Preferably, the stresses developed in the rotor shell are eliminated due to the availability of heat exchangers made as helical ribs on the rotor shaft and within the neck portions, and said helical ribs are arranged in spaced relationship with respect to each other.

DESCRIPTION OF THE DRAWINGS

The present invention will be further described, by way of example only with reference to the accompanying drawings in which:

FIG. 1 is a longitudinal-sectional view of an electrical machine with cryogenic cooling manufactured according to the invention;

FIG. 2 is a fragmentary, sectional view of the assembly A of FIG. 1, on an enlarged scale, and shows the location of a heat exchanger disposed in a neck portion;

FIG. 3 shows an enlarged fragmentary, sectional view of another embodiment of the assembly A of FIG. 1; and

FIG. 4 is a fragmentary view of the assembly A of FIG. 1, but illustrating the heat exchanger in perspective.

DESCRIPTION OF THE INVENTION

The electrical machine with cryogenic cooling comprises a hollow rotor 1 (FIG. 1) having a shaft 2 rotatably mounted in bearings 3 disposed in end face plates 4 of a casing 5 whose inner surface mounts a stator winding. The design of the stator is not shown in detail. A vacuum is maintained in a space between the rotor 1 and the casing 5 to provide for thermal isolation of the rotor 1. To maintain a vacuum condition, rotatable vacuum-tight seals 7 are disposed in the end face plates 4.

The hollow rotor 1 includes a cylindrical shell 8 whose end face walls are adjacent the shaft 2. Within the shell 8, there is a superconducting field winding 9 which is fixed to the shaft 2 with the help of a suitable adhesive, such as an epoxy resin adhesive. The winding 9 is made of a material which behaves as a superconductor at temperatures below the critical one. For this purpose, use may be made of an Nb-Ti alloy wire stabilized by a pure copper matrix.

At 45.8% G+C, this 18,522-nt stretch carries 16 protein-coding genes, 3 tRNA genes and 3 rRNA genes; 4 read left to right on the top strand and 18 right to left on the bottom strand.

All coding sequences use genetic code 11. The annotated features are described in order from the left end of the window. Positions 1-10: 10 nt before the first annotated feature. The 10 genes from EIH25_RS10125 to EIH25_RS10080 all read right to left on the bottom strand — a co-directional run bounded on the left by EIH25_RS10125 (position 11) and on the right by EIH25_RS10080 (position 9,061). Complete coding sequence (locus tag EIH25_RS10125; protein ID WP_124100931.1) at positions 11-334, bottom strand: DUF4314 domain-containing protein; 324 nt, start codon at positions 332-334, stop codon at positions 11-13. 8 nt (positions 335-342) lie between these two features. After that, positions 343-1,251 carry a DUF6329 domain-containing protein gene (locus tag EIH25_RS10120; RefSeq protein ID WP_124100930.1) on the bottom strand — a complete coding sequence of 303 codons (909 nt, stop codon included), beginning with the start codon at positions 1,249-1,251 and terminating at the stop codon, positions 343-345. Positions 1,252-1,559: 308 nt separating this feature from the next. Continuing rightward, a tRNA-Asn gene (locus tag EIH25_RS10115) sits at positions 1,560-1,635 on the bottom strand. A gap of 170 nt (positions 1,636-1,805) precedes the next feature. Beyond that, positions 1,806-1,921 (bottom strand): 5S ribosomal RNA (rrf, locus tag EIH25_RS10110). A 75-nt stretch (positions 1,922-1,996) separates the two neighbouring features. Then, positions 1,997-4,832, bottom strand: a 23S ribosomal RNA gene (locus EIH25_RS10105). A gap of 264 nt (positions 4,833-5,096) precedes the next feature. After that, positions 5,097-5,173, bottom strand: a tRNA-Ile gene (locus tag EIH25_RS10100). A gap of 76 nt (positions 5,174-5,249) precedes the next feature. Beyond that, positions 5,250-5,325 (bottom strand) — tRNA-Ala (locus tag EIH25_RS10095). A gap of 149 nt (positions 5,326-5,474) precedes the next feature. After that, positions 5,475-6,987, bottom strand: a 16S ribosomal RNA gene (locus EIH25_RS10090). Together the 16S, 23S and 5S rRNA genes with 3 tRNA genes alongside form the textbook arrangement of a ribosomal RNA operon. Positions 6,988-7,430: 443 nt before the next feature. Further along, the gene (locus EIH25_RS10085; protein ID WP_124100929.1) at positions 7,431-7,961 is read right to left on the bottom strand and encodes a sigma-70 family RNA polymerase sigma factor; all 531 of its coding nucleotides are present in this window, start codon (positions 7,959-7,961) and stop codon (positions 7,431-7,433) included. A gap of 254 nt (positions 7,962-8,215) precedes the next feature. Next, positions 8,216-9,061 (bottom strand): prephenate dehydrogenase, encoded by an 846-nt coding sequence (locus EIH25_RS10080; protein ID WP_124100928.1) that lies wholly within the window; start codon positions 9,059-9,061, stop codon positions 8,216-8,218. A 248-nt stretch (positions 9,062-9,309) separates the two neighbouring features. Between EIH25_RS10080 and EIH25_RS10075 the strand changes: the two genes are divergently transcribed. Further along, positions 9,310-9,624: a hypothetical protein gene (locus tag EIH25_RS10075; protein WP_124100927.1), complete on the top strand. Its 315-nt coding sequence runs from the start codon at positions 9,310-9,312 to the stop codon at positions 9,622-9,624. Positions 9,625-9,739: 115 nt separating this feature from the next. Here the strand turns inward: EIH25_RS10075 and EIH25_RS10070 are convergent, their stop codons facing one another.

The evacuated space between the casing 5 and the shell 8 surrounds a thermal/electromagnetic shield 10 of a material which is a superconductor and has good electrical conductivity. The shield 10 is made in the form of a cylinder having cooling passages and end face walls which serve to rigidly attach the cylinder to the shaft 2 of the rotor.

The superconducting field winding 9 is cooled by a coolant 11 (such as liquid helium) and is brought to a superconducting condition. The coolant 11 fills the cavity of the rotor 1, and is circulated through the ducts (not shown) in the winding 9.

To enable the coolant 11 to pass into the cavity of the rotor 1, the shaft 2 has a central bore drilled in one of its ends, and a vacuum-sealed conduit 12 being is disposed within said central bore. Coolant supply annular chambers 13 are located in close proximity to the end face walls of the rotor 1 and are spaced apart therefrom by an evacuated gap, thereby providing a path for the coolant 11 flowing to the shield 10. The end face walls of the chambers (13), facing the end face walls of the rotor 1, are formed by the end face walls of the shield 10. The shield is provided with ducts 14 for circulating the coolant 11. On both ends of the shaft 2 of the rotor 1, there are provided return ducts 15, for removing the coolant 11, which communicates with the ducts 14 and with gas collectors 16 set on both the ends of the shaft 2.